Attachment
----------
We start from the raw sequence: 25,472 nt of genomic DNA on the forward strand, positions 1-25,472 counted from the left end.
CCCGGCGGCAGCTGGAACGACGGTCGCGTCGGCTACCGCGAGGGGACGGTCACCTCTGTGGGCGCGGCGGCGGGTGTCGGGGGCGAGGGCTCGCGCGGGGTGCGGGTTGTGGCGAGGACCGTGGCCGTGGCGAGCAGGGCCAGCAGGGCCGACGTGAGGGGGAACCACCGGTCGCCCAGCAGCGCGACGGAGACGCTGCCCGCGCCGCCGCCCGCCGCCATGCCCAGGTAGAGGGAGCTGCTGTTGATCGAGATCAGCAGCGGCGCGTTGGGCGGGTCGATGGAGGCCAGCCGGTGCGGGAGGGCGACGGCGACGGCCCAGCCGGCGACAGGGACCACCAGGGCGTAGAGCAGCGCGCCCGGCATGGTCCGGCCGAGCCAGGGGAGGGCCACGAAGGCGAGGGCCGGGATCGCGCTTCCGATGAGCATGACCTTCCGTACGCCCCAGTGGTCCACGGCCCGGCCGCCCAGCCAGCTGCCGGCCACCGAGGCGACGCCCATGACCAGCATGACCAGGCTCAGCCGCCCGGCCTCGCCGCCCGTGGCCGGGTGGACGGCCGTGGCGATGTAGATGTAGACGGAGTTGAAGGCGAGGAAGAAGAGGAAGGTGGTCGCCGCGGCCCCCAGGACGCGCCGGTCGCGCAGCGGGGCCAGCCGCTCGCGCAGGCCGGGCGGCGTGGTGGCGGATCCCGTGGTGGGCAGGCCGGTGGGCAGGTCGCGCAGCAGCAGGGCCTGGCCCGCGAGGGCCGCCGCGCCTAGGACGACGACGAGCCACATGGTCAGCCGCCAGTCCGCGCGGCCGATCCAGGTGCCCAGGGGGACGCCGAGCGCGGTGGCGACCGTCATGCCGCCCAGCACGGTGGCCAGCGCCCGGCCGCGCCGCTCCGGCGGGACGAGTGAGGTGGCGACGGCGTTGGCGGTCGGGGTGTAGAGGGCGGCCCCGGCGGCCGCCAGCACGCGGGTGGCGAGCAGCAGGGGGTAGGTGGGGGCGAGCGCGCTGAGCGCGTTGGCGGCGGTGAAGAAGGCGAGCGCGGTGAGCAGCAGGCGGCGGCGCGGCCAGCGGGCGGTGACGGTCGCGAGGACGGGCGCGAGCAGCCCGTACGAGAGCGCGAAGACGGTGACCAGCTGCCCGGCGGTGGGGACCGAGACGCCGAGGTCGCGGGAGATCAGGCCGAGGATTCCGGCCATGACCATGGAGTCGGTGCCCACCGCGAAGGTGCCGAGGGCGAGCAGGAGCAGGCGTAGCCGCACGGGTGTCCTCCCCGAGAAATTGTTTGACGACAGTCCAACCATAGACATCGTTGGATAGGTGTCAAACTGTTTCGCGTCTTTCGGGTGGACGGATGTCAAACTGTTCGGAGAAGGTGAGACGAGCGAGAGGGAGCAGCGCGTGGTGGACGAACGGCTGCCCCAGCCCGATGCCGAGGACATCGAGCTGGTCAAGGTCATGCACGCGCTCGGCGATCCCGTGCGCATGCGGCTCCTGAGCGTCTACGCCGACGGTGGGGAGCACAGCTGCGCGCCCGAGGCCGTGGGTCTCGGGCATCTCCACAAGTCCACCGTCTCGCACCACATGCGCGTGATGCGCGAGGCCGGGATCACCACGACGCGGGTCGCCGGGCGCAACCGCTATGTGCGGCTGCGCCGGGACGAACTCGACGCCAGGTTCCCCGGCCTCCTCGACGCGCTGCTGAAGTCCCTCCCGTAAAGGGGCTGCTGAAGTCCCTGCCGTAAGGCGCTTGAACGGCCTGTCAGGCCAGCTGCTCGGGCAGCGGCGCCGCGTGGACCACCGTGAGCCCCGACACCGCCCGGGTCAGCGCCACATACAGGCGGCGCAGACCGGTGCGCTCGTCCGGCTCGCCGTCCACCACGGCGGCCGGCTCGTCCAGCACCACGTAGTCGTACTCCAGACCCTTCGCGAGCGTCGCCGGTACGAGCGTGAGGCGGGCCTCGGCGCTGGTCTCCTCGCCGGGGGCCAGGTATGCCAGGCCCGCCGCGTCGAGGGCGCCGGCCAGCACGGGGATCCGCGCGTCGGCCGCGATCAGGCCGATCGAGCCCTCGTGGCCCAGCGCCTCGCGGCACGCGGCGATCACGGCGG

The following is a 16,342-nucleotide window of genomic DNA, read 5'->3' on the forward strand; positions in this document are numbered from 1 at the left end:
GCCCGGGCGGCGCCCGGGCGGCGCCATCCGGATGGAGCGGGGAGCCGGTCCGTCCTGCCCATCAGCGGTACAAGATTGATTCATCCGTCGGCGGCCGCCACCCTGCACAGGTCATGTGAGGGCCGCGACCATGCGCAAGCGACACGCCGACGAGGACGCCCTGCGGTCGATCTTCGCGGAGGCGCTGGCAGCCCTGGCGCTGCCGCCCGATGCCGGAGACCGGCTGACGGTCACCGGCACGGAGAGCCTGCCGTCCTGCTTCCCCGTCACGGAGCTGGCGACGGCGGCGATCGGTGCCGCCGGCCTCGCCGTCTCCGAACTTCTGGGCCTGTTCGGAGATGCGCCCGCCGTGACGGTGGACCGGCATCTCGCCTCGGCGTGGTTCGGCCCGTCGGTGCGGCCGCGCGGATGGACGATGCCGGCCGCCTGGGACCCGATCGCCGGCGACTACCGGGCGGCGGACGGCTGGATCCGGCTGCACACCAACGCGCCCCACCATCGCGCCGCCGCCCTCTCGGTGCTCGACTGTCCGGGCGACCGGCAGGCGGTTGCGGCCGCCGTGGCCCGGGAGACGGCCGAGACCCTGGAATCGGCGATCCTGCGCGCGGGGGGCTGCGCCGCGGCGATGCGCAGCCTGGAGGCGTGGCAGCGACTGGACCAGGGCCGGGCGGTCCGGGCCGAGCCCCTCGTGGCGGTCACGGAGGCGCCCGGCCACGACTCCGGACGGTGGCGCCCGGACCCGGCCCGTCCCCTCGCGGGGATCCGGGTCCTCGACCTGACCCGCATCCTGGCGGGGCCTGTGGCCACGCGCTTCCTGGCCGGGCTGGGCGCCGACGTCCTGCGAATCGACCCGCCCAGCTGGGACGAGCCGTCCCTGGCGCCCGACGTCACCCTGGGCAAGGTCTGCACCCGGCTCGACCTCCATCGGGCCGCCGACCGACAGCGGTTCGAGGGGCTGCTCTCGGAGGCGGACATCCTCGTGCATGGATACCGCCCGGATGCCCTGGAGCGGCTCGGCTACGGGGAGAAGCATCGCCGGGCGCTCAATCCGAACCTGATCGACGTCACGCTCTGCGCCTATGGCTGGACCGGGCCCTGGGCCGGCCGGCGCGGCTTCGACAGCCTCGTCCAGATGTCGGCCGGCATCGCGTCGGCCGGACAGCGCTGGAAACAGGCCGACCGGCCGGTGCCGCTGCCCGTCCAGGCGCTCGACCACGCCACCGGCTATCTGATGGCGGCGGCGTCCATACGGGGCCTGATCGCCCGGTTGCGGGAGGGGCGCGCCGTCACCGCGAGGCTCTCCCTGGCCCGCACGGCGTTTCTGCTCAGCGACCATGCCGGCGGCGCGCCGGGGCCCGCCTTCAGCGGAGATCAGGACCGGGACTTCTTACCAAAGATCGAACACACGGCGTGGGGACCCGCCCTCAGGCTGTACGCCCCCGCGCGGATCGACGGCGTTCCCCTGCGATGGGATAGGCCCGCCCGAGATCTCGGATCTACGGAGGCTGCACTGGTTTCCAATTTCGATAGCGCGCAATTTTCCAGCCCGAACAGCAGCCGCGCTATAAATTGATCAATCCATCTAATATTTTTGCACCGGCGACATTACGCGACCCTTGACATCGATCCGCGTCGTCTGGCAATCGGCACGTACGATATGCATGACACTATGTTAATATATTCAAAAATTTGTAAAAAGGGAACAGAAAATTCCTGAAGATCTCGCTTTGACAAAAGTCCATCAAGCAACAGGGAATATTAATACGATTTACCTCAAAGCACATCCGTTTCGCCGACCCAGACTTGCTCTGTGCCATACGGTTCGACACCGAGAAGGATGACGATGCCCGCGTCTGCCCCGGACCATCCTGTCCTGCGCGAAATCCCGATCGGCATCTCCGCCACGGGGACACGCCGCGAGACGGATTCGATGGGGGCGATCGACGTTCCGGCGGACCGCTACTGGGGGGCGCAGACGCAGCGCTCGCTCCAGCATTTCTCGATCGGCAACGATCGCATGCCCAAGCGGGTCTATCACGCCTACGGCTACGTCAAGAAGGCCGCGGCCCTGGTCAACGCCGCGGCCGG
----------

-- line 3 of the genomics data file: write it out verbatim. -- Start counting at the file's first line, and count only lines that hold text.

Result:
The following is a 16,342-nucleotide window of genomic DNA, read 5'->3' on the forward strand; positions in this document are numbered from 1 at the left end: